Kanchli is also called as Angia or Choli. It is an upper garment which looks attractive with ghagra (lower garment). Kanchli is worn by married women in almost all the communities of Rajasthan. Sculptural representations of a stitched upper garment show that the clothing’s tradition started in starting period of the Christian era. Till that time the upper body part was used to only cover with an unstitched piece of cloth. In the western part of India stitched outfits began their first steps.
Early Sanskrit literature, paintings and sculptures had a lot of its references. A stitched garment is believed to be impure in Hindu tradition, mostly in rural areas. The practice of wearing unstitched cloth is still prevalent, especially in festivals, religious occasions and marriages. In some Rajasthani tribes, the upper cloth is additional covering to their attire. In marriages of Maheshvari community, the brides wear a simple white colored sari, known as kavaljoliya. Kushana, Saka and other tribes are the founder of stitched bodices. In the beginning it retained its unique features but later on it was assimilated to an everyday wear.
Kanchli was introduced in the western India during the Gupta period. It is a small upper garment with sleeves. In Sanskrit literature the attire is known as angia, kancuka, kurpasaka, kan-culika, choli and kurpasa. It was worn by women in the western and northern parts of India. Rajasthan and Punjab were the main regions where Kanchli was mostly popular. It remained to be worn during the medieval era as an upper body part by married women. Kanchli is mostly worn in Rajasthan and its bordering states.
In most Rajasthani communities, a girl changes puthia (an upper body garment) to kanchli only after her marriage. This happens after finishing the 4th phera (during Hindu marriage), the 4th circle around the fire. Though kanchli is made from fabrics such as silk, cotton, velvet and satin are mostly preferred for this costume. Tribal people strictly follow the dress code, especially for females. But due to the modernization these days educated girls do not care a lot about the stereotype mindset. They wear modern outfits extensively.
The charming kanchli or choli fits tightly at the waist. It is a good example of flat 2-dimensional material and the boundaries of 3-dimensional material. Similar to puthia, kanchli is made by using the geometric parts of cloth. Some scraps of fabric are left after the garment is cut and employed as demonstrating and trimmings. The body looks lovely silhouette. Women love to drape choli in different colors and designs.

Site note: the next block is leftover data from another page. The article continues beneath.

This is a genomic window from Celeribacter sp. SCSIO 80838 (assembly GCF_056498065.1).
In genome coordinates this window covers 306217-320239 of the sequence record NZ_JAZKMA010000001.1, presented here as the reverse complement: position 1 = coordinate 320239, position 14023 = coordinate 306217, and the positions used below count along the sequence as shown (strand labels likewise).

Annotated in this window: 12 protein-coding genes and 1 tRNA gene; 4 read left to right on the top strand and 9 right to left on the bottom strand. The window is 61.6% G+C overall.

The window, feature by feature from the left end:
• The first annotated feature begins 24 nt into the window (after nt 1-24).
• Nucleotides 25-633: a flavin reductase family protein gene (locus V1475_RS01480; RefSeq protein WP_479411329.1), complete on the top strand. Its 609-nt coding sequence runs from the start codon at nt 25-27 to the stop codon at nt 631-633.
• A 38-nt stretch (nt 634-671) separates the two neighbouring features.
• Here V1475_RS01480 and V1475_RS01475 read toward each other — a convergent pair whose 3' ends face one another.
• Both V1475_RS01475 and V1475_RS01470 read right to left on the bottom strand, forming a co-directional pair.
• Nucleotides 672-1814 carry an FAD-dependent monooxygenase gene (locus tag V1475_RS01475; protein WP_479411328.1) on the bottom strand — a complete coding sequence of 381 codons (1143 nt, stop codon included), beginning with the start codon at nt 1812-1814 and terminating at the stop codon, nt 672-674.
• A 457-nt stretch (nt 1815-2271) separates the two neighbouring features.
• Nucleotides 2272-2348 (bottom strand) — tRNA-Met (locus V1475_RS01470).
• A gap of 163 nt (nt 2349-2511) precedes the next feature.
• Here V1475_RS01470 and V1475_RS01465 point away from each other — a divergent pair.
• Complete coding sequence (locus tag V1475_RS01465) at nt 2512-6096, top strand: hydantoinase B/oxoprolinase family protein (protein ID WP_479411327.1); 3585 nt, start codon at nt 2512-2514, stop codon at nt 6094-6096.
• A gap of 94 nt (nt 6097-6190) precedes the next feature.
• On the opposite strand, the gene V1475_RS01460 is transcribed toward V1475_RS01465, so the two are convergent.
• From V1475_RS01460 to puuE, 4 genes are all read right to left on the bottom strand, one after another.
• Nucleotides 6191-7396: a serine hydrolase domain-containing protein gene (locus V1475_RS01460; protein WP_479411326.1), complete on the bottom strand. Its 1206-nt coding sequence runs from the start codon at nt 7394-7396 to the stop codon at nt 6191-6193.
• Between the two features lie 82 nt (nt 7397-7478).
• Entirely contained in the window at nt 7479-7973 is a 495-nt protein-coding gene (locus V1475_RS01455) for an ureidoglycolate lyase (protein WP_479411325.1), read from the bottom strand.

Kanchli commonly has a womanly neckline with 3 points. There is a top round neckline with V shape in the middle. However, most of Kanchli have deep eye-catching necklines. Such necklines are a little wide than the fancy blouses. The sleeve’s length may vary as per the particular ethic group. Women of most community put on sleeve length covering the upper arm and biceps. Kanchli can also be find with full and elbow length sleeves. The part of the ornaments can accompany this costume.
Both sides have cords at the back for little alterations in body proportions. During pregnancy, the strings can be loose or tight as per the comfort of pregnant women. Tying strings can help in loosing or tightening Kanchli. Even Kanchli can be designed as per the body size of the wearer. Boutiques offer a wide range of Kanchli and even you can order the preferred one as per your needs. Attractive tie cords can be made of cotton, wool or fabric. Long cords touch the hem of Kanchli with tassels. Adornments of the attire are also very pleasing with shells, beads, silver and gold threads, along with beautiful small mirrors. Cords bend with the body movement, adding up motion, beauty and grace.
Kanchli is ether worn with odhna or kurti. This is done to cover maximum part of body. There is a small size of rectangular fabric that is stitched to the middle of the hem covering the belly. It is called as apeti or petivali kanchli. Peti’s size signifies the status of women in Rajasthan. The longer the attire, the more status the woman has in her community. Tuki is a triangular cloth that is used to cover the upper portion of Kanchli that is mainly ornamented. It is commonly in contrasting color with silver and golden bands.
Red is the prime color of prints that is used for kanchli. Remaining colors are used for piping. There are other colors as well for piping, attached at the corner and amid the blouse’s sections to make the costume colorful and vivid. The color and width of kanchli may vary as per the social status and symbolic significances. For instance, a saffron trim commonly is a symbol of married women that can be seen in kanchli. The piping take cares of the corners of the blouse.
Variations can be found as per the regions in kanchli designs and styles. Different communities have their own pattern of attires that reflect in kanchli too. This can be seen mostly in daily attires. For example, women of Sindhi Muslim communities wear a long knee length kanchli, beautifully embroidered and decorated. Meghval Hindu community has their own types of kanchli.